There’s an added emotional depth to some of Sito’s music as well. To counterbalance his varying levels of detachment, he strays towards the pensive, exhibiting a world-weariness that reflects a period spent in true isolation. There are moments to reflect, instead of a constant need to trudge forward, softening the edges of his sound.  

Last December, Sito hopped on a Google Meet with me from the passenger seat of a car, in a nondescript parking lot that could exist anywhere in America. He arrived on the call in the middle of performing surgery on a backwood with the precision of a neurosurgeon and sporting a white tee under another, more formal white shirt. We spoke about his process, a villainous Clayton County sheriff, and how he’s changed since becoming a free man towards the end of 2020. 

This interview has been edited for length and clarity.

Will Gendron: What have you been up to since we last spoke in 2019?

Slimesito: Trying to travel, stay working, staying busy for real. Dropping clothes for my brand, I’ve been working on that a lot. Just enjoying freedom — doing festivals and enjoying time. 

What’s been your favorite city or new place?

My favorite place to be is New York — it moves on the same time that I live on. And I like doing shows in Dallas.

Why is that?

It’s turnt, the crowd is showing love everytime we go out there. They always show the most love.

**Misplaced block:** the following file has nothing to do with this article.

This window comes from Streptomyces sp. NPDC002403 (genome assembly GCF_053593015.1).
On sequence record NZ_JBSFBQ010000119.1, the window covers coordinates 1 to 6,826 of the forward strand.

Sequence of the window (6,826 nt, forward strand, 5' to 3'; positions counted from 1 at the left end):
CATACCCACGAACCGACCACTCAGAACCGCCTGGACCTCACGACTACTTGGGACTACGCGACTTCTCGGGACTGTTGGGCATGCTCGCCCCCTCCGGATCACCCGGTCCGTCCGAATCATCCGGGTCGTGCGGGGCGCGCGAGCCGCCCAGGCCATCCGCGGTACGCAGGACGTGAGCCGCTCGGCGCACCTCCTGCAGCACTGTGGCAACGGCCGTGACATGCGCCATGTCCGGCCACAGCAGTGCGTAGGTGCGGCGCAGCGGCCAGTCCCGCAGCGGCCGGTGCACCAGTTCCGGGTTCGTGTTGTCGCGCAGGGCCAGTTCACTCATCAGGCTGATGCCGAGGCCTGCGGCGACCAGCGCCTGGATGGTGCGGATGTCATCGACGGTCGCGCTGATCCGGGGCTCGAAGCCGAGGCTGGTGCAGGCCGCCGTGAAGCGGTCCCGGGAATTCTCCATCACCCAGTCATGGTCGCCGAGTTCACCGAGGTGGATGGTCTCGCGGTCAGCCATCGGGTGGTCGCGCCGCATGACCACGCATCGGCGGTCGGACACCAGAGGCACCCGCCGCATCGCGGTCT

There’s something more intentional about a driving city, you won’t just stumble on a Sito show in Texas.

For sure, even when I do a show in Austin it be turnt out there. I like Texas. But out the country, I’ve only been to Panama because that’s where my family is from. I used to live out there but haven’t been back in a minute. I’m supposed to go [in 2023]. I have one more pending charge in Clayton County and have the last court dates in February, so I want to go that same month.

Victor Hill ran Clayton County like a supervillain. 

You see they locked him up?

Yeah, things have really flipped for him.

Now people know everything I be talking about because I know I have a bad reputation for shit in the past. I know when I got locked up back in 2019 they thought he really did that shit, but nah it was a misunderstanding. [Hill] was just harassing me. They gassed [his case], they gassed it — trying to make something out of nothing. When I was in jail that shit used to be crazy. He used to walk around [jail] with a Batman costume on